August 27, 2012; Source: Bradenton Herald

Tropical Storm Isaac only lightly brushed by Florida, though the Republican National Convention convened and then recessed due to the completely understandable caution that Tampa could have been hit. The path of the storm (which may become a hurricane) is heading along the path that looks just like the Hurricane Katrina vector, straight for Louisiana and the Mississippi gulf coast. Isaac isn’t expected to be as strong as Katrina (much less Katrina combined with Wilma, which also took a huge toll, particularly in Louisiana’s rural areas), but it is slow moving and loaded with tons of rain. Flooding in the low-lying areas of the coast is a distinct possibility if the storm’s impact on Haiti over the weekend is any guide. Nonprofits World Vision and Doctors without borders are reporting on the impact of the storm on Haiti. World Vision has noted the number of homes in Cite Soleil that lost their roofs or were flooded, and Doctors Without Borders is predicting an increase in cholera cases.

None of us need reminding about the pathetic performance of federal and local government operations in the wake of Katrina. The governmental response was pathetic to the point that some of the international NGOs that have virtually replaced the Haitian government in the aftermath of the earthquake in 2010 were also among the most effective and organized operations on the ground in New Orleans after Katrina. The optimists that we are, we think that there have been lessons learned by nonprofits on the ground in the Gulf Coast, by some of the local and state government authorities in the area, and hopefully by the folks at FEMA on the federal level. We believe that the planning for the next natural disaster in the region has been conducted at many levels, involving the cooperation of nonprofits and government.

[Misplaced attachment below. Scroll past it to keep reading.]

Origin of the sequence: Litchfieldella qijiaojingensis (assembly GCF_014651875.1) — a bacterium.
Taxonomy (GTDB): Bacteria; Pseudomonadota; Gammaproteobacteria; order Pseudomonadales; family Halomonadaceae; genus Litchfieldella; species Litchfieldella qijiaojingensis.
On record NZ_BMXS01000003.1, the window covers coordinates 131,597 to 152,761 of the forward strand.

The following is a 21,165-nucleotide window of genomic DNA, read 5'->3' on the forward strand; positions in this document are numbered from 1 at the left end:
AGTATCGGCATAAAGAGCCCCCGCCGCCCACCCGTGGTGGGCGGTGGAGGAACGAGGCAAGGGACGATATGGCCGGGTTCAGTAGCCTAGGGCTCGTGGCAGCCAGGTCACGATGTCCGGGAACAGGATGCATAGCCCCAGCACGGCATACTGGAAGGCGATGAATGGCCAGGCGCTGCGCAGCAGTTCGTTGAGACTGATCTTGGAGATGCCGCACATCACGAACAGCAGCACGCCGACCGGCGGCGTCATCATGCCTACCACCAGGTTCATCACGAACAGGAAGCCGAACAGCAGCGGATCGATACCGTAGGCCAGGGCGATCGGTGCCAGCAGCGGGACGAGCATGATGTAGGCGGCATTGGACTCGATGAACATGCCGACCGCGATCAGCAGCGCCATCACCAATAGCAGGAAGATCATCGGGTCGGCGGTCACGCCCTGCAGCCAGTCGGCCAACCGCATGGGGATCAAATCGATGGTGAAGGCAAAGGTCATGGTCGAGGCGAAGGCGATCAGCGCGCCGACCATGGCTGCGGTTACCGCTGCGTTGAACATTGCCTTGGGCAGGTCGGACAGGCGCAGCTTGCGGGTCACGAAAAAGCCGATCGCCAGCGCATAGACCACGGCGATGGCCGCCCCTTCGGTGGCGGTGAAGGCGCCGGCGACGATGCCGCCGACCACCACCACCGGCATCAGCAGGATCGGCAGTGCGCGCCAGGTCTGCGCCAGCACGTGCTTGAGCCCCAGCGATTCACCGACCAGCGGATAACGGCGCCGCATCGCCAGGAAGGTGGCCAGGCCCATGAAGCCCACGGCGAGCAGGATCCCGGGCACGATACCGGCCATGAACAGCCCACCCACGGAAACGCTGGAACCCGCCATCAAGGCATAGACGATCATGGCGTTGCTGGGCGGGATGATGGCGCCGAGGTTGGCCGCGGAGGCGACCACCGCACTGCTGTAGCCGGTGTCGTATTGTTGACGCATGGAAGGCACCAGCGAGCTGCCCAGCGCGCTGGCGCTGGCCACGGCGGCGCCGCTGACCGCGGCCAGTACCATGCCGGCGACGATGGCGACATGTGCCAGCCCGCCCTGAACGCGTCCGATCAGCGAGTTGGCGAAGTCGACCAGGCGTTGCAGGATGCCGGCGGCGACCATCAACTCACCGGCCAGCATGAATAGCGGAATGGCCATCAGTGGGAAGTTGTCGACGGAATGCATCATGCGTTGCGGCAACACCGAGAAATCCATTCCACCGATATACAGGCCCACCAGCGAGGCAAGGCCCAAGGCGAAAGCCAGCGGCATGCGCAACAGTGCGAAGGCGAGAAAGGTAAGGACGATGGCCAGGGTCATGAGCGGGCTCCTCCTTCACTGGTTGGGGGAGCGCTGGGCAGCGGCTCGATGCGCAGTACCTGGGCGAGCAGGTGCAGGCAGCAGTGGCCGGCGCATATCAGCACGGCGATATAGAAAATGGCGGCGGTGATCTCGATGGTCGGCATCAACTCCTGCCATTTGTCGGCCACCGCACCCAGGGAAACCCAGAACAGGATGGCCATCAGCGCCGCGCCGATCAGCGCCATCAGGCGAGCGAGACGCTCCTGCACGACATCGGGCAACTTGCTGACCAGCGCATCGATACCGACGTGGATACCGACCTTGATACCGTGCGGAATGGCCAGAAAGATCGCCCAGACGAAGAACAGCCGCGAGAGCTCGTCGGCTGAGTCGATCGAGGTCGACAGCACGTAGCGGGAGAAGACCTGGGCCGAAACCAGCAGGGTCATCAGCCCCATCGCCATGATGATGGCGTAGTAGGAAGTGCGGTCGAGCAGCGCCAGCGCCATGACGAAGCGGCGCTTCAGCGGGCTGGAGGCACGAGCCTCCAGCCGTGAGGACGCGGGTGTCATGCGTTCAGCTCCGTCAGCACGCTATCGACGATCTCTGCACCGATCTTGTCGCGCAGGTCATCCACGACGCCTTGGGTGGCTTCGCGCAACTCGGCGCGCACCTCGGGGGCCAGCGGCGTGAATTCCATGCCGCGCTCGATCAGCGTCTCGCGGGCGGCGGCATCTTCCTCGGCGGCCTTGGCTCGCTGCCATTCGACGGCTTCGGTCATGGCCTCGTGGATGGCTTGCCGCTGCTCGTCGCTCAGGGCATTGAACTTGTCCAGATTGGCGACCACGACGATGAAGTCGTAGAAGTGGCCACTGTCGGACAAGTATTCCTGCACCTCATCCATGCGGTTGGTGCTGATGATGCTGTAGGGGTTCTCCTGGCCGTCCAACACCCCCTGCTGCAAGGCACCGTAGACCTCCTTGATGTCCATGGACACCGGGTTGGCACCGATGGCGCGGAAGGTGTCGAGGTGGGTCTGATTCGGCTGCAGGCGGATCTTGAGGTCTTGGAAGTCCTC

If disaster response is needed, it should be nonprofits working with government, not taking the place of a dysfunctional public sector response. As the Washington Post notes, the impact of Katrina was devastating on Americans’ trust in government. The Post says that after 9/11, a Gallup survey indicated that 60 percent of the population felt that government could be trusted “to do what is right always or most of the time,” but a Pew poll after Katrina revealed that the proportion trusting government had dropped to 31 percent (and it’s now at 22 percent).

We hope that Isaac is not as bad as feared and that its replication of Katrina’s path seven years later is not a bad omen. If the Tropical Storm does become a hurricane and cause severe damage, though, perhaps the political party convening in Tampa—which believes in less government and has called for slashing the budget of FEMA and reducing emergency disaster relief funds—will gain a better appreciation for the benefits of a muscular, competent governmental disaster response.—Rick Cohen